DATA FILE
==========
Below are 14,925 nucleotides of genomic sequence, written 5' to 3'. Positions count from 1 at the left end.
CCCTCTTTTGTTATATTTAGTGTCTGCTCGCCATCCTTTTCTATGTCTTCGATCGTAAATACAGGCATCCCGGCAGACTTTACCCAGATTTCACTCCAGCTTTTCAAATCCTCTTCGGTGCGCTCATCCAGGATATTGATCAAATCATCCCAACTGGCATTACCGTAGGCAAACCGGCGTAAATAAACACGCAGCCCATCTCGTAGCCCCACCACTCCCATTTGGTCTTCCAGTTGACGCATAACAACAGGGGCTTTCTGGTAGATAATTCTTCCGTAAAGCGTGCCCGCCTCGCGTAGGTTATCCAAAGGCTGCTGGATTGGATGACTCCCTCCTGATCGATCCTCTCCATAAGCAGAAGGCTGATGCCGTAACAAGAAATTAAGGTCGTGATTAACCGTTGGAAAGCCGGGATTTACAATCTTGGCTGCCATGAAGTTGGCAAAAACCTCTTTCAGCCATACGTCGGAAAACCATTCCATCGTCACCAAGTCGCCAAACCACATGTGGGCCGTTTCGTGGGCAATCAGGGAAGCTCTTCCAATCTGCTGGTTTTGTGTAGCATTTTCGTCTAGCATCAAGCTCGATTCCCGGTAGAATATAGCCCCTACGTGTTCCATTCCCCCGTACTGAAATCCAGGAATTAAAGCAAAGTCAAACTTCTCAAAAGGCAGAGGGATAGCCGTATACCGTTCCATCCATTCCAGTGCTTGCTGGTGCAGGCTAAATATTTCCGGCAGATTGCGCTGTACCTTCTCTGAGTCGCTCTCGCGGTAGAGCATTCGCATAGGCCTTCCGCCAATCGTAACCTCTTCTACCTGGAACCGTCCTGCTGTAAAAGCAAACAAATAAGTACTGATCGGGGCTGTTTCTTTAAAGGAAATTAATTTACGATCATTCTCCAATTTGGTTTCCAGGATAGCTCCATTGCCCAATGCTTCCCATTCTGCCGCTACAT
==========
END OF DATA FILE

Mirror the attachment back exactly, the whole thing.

Below are 14,925 nucleotides of genomic sequence, written 5' to 3'. Positions count from 1 at the left end.
CCCTCTTTTGTTATATTTAGTGTCTGCTCGCCATCCTTTTCTATGTCTTCGATCGTAAATACAGGCATCCCGGCAGACTTTACCCAGATTTCACTCCAGCTTTTCAAATCCTCTTCGGTGCGCTCATCCAGGATATTGATCAAATCATCCCAACTGGCATTACCGTAGGCAAACCGGCGTAAATAAACACGCAGCCCATCTCGTAGCCCCACCACTCCCATTTGGTCTTCCAGTTGACGCATAACAACAGGGGCTTTCTGGTAGATAATTCTTCCGTAAAGCGTGCCCGCCTCGCGTAGGTTATCCAAAGGCTGCTGGATTGGATGACTCCCTCCTGATCGATCCTCTCCATAAGCAGAAGGCTGATGCCGTAACAAGAAATTAAGGTCGTGATTAACCGTTGGAAAGCCGGGATTTACAATCTTGGCTGCCATGAAGTTGGCAAAAACCTCTTTCAGCCATACGTCGGAAAACCATTCCATCGTCACCAAGTCGCCAAACCACATGTGGGCCGTTTCGTGGGCAATCAGGGAAGCTCTTCCAATCTGCTGGTTTTGTGTAGCATTTTCGTCTAGCATCAAGCTCGATTCCCGGTAGAATATAGCCCCTACGTGTTCCATTCCCCCGTACTGAAATCCAGGAATTAAAGCAAAGTCAAACTTCTCAAAAGGCAGAGGGATAGCCGTATACCGTTCCATCCATTCCAGTGCTTGCTGGTGCAGGCTAAATATTTCCGGCAGATTGCGCTGTACCTTCTCTGAGTCGCTCTCGCGGTAGAGCATTCGCATAGGCCTTCCGCCAATCGTAACCTCTTCTACCTGGAACCGTCCTGCTGTAAAAGCAAACAAATAAGTACTGATCGGGGCTGTTTCTTTAAAGGAAATTAATTTACGATCATTCTCCAATTTGGTTTCCAGGATAGCTCCATTGCCCAATGCTTCCCATTCTGCCGCTACAT